An Overview of the Privacy Rule in HIPAA.
Introduction to the HIPAA Privacy Rule The Standards for Privacy of Individually Identifiable Health Information (the “Privacy Rule”) for the first time establish a set of national standards for the protection of certain health information. The Privacy Rule was issued by the U.S. Department of Health and Human Services (HHS) to comply with the Health Insurance Portability and Accountability Act of 1996 (HIPAA). The use and disclosure of individuals’ “protected health information” by organizations subject to the Privacy Rule, or “covered entities,” as well as standards for individuals’ privacy rights to understand and control how their health information is used are addressed in the Privacy Rule standards. The Privacy Rule’s voluntary compliance activities and civil money penalties are implemented and enforced by the Office for Civil Rights (OCR) within HHS.
The Privacy Rule’s primary objective is to ensure that individuals’ health information is adequately protected while permitting the flow of health information necessary to provide and promote high-quality healthcare and to safeguard public health and well-being. The Rule strikes a balance that safeguards the privacy of individuals seeking treatment and healing while permitting significant uses of information. The Rule is designed to be adaptable and comprehensive to cover the numerous uses and disclosures that must be addressed due to the diverse health care market.
This is not a complete or all-encompassing compliance guide; rather, it is a summary of the Privacy Rule’s most important parts. This summary should not be relied upon as a source of legal information or advice because entities subject to the Rule are required to comply with all of its applicable requirements.
Who is Covered by the Protection Rule
The Protection Rule, as well as all the Managerial Rearrangements rules, apply to wellbeing plans, medical services clearinghouses, and to any medical care supplier who sends wellbeing data in electronic structure regarding exchanges for which the Secretary of HHS has embraced norms under HIPAA (the “covered substances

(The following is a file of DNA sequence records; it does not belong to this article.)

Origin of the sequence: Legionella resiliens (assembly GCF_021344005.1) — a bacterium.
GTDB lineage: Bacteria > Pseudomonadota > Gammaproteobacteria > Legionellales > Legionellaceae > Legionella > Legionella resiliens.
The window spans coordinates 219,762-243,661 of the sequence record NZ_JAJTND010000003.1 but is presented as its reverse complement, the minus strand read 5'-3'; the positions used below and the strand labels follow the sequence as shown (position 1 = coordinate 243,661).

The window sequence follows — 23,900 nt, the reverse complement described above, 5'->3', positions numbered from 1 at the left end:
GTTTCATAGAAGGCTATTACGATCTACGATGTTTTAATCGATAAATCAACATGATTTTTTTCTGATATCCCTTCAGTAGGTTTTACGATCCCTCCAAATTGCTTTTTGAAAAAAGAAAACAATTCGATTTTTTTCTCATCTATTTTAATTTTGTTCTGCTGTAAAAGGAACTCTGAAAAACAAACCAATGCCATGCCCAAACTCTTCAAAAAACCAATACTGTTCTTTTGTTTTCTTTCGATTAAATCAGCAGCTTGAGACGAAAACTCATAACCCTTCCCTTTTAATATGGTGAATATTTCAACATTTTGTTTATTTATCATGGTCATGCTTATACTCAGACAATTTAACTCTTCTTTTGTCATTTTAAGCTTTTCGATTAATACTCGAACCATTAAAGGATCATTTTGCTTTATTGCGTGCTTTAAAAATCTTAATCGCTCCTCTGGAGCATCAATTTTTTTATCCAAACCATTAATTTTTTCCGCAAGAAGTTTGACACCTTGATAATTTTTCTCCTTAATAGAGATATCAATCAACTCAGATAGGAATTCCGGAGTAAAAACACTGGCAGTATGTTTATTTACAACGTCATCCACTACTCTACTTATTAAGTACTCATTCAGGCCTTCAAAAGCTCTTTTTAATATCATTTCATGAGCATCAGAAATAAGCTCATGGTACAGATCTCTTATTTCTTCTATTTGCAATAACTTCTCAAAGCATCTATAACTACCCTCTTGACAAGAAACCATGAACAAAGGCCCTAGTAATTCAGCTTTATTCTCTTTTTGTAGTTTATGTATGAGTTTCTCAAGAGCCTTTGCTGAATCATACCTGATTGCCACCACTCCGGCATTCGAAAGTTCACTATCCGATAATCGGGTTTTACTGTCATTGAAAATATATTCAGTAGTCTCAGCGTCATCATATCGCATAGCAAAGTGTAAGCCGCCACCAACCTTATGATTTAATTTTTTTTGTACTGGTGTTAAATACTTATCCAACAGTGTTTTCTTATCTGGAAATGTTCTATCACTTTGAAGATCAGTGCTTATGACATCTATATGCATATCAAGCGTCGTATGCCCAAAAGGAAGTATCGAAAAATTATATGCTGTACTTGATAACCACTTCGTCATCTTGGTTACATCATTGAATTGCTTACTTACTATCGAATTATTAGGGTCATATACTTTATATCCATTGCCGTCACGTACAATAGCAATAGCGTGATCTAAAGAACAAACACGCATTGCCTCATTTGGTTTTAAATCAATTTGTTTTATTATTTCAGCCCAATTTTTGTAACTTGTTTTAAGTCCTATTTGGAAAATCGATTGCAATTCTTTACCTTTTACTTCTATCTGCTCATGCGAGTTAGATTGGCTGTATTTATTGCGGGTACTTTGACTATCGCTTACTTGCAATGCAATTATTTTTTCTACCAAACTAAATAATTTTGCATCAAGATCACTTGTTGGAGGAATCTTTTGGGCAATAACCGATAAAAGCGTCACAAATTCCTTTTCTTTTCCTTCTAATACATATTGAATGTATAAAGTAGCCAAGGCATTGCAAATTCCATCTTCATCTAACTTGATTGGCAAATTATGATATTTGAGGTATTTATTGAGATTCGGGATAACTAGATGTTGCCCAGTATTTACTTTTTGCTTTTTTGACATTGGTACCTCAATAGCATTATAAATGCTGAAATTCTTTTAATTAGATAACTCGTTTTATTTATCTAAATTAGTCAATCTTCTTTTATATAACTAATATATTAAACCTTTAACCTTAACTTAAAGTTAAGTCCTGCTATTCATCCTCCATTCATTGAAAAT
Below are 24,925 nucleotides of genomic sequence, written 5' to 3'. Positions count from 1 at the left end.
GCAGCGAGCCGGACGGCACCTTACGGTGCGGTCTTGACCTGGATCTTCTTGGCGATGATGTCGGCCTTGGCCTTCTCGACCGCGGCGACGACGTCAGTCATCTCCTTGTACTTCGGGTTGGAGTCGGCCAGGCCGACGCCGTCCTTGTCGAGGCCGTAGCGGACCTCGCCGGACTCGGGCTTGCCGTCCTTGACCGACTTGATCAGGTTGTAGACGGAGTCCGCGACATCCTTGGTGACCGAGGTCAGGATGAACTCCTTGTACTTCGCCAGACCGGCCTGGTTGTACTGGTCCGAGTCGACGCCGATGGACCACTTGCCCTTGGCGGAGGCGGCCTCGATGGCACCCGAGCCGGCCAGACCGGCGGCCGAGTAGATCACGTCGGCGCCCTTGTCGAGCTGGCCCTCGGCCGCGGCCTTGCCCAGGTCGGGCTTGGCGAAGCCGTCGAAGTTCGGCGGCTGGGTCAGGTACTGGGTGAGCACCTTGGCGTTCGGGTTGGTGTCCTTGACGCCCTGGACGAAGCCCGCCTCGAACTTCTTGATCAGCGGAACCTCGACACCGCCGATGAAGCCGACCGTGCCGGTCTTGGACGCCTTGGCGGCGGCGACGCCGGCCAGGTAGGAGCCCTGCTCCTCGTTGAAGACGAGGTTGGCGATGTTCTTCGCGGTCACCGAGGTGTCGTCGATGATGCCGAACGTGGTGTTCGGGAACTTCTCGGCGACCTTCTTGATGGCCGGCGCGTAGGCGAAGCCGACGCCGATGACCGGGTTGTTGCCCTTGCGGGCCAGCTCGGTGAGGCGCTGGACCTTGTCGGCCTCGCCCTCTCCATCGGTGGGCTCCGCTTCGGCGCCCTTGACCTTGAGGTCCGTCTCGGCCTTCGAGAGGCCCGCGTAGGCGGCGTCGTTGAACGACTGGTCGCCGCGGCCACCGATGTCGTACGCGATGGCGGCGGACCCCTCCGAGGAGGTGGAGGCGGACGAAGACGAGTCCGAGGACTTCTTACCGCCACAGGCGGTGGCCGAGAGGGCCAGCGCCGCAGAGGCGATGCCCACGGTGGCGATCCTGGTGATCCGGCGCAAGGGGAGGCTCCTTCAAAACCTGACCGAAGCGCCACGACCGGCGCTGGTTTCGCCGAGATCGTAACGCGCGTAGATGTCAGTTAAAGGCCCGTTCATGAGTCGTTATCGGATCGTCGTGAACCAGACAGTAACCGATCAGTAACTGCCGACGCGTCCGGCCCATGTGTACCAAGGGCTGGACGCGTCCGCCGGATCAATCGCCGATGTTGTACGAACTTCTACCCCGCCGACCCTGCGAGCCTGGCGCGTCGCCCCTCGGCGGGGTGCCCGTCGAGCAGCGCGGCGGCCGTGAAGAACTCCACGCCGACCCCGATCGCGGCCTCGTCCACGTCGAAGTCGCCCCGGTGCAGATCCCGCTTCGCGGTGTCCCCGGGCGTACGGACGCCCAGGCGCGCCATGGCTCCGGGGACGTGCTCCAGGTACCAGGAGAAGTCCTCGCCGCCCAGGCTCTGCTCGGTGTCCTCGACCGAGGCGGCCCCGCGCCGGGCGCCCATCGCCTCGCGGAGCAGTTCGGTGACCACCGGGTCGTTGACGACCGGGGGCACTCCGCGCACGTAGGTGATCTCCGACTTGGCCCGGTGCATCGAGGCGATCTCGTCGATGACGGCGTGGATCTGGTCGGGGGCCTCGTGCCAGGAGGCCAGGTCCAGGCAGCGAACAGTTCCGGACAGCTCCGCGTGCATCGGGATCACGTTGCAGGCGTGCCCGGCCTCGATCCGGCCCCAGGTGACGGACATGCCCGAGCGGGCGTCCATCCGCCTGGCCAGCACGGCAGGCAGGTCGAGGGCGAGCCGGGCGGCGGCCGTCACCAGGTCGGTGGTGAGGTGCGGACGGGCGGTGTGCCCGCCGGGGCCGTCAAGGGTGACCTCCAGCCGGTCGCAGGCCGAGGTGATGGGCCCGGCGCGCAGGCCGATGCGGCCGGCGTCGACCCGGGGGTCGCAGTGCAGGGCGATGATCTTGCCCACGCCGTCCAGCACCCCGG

Wellbeing Plans. Entities that provide medical care or pay for it are covered. This includes individual and group plans. Long-term care insurance, excluding nursing home fixed-indemnity policies, is covered by health, dental, vision, and prescription drug insurers, health maintenance organizations (HMOs), Medicare, Medicaid, Medicare+Choice, and Medicare supplement insurers. Additionally, there are multi-employer health plans, government- and church-sponsored health plans, and employer-sponsored group health plans.
Healthcare professionals. A covered entity is any and all health care providers, regardless of size, that electronically transmit health information in connection with specific transactions. In accordance with the HIPAA Transactions Rule, these types of transactions include claims, inquiries regarding benefit eligibility, authorization requests for referrals, and other types of transactions. A health care provider’s use of electronic technology, such as email, does not make them a covered entity; A standard transaction must be the context of the transmission.
Clearinghouses for health care Entities that convert nonstandard information they receive from another entity into a standard or the other way around are known as health care clearinghouses. When acting as a business associate, health care clearinghouses will typically only receive individually identifiable health information from health plans or providers of health care. What Information is Protected Protected Health Information All “individually identifiable health information” held or transmitted by a covered entity or its business associate in any form or medium—electronic, paper, or oral—is protected by the Privacy Rule. This data is referred to as “protected health information (PHI)” in the Privacy Rule.